Until Sunday, the music industry descends on Brighton for one of its largest annual showcases of new and upcoming acts – The Great Escape festival. Among punters desperately seeking access to hotly tipped sets from the likes of Stormzy, Songhoy Blues and Oh Wonder, others will be heading to the accompanying convention for a more measured take on the state of the business.

As well as looking at such topics as the importance of physical product and making sense of cutting-edge technology such as blockchains, one standout strand is titled “What has the music industry ever done for you?” This segment focuses on an issue gaining a higher profile within the industry, mental health, which raises a couple of important questions: are mental health problems becoming more prevalent among musicians? And, if so, what should we do about it?

Music has long attracted its fair share of vulnerable outsiders, many of whose issues have been widely publicised after their untimely deaths, from Brian Jones and Janis Joplin, through to Ian Curtis to Amy Winehouse. Now, though, artists are becoming more open about personal hardships including mental health issues, whether these were pre-existing and exacerbated by the precarious livelihood of a fledgling or stuttering career or the rock’n’roll lifestyle and being in the public gaze of a successful one, or apparently caused by these things. Ahead of the release next month of her sophomore album The Dreaming Room, Laura Mvula has divulged details of panic attacks that she claims were a cause in the break-up of her marriage and nearly ended her career. These started before the Birmingham-raised artist found fame, but became more debilitating as her profile rocketed, especially as she felt the need to keep her travails secret from the industry she operated in.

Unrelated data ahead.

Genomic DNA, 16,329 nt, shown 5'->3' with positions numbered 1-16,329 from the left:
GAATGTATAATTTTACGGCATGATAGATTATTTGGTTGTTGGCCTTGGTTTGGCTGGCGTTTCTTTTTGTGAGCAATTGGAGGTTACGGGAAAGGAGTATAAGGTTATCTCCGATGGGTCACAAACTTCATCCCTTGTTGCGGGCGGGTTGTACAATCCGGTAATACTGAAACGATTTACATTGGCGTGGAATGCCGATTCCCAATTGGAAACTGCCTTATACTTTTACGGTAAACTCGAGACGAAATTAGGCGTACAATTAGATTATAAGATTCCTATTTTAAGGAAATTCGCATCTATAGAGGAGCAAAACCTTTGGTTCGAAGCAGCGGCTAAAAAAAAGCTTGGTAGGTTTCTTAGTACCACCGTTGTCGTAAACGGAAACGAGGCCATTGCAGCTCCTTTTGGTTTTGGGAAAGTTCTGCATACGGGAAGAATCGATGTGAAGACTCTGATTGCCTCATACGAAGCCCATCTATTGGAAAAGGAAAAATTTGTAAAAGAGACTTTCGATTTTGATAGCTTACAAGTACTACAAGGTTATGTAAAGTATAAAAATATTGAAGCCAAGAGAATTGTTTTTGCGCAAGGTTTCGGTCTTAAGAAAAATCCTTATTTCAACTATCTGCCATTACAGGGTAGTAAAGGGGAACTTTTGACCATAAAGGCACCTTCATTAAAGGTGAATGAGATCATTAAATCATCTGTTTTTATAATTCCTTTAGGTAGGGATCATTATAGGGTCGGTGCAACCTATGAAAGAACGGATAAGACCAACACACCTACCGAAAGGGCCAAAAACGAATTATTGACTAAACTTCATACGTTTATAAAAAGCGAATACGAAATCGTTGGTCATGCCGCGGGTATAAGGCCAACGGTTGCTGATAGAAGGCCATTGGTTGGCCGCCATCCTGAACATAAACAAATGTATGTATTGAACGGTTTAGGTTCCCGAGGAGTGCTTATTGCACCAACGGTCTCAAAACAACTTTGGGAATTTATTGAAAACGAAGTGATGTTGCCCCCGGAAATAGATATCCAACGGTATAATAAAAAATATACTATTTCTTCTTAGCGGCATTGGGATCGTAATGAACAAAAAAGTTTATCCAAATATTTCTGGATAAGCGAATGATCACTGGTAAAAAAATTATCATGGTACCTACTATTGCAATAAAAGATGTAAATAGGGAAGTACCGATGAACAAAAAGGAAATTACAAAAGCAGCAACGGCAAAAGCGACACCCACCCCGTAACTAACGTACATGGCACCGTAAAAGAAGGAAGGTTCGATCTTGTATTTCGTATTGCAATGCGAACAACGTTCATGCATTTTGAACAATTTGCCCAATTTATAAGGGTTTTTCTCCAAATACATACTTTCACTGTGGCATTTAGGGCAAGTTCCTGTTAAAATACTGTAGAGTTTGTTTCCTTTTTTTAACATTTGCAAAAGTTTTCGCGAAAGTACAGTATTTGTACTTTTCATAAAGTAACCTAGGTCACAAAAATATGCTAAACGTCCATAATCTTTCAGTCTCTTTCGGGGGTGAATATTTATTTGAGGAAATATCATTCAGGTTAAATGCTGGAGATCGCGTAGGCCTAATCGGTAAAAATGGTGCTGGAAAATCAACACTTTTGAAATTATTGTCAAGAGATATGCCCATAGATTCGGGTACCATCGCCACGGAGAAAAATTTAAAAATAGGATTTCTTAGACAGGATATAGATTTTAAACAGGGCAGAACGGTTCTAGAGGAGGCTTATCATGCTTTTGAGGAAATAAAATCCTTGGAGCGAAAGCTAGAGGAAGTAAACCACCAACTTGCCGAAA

Mvula had hinted at these issues earlier in her career, referring to stage-fright symptoms that had leaked into occasions when she occupied her public persona. For other artists, it is the challenges of touring that take their toll, or even returning to mundane domesticity afterwards. US solo artist Willis Earl Beal is one of several music makers to have opened up about this, explaining how failure to deal with coming home after life on the road led to the break-up of his marriage. The pressures of touring were so debilitating to Alanna McArdle, singer of Welsh indie outfit Joanna Gruesome, that she quit the band last year after dates in the US.

At the Great Escape convention, Vice is set to preview a series of short films that feature musicians discussing their experiences of mental health issues – Bill Ryder-Jones, Rob Harvey (previously frontman of The Music) and south London MC NoLay. Meanwhile, Help Musicians UK – formerly the Musicians Benevolent Fund – is launching a research project at the festival to find out the true scale of the problem. The charity that looks after musicians facing hardship is certainly finding more demand for its services, though chief executive Richard Robinson, who will speak at The Great Escape, says there’s not enough evidence just yet to say whether that is down to increasing stress or greater understanding about mental health and publicity for his own organisation.

“It’s making sure we build a service that delivers mental health support to musicians of all genres and instead of doing this piecemeal, we want to get the picture right,” Robinson says. “We want to make sure we are talking to the right people, getting case studies and understanding people’s experiences of dealing with mental health issues.” Help Musicians UK’s aim is to fund a study much more comprehensive than the online survey of its members two years ago that found, among other things, that three-quarters of respondents had suffered from performance anxiety.

Source: Brighton’s Great Escape festival providing a forum to raise awareness around musicians and mental health | Music | Culture | The Independent

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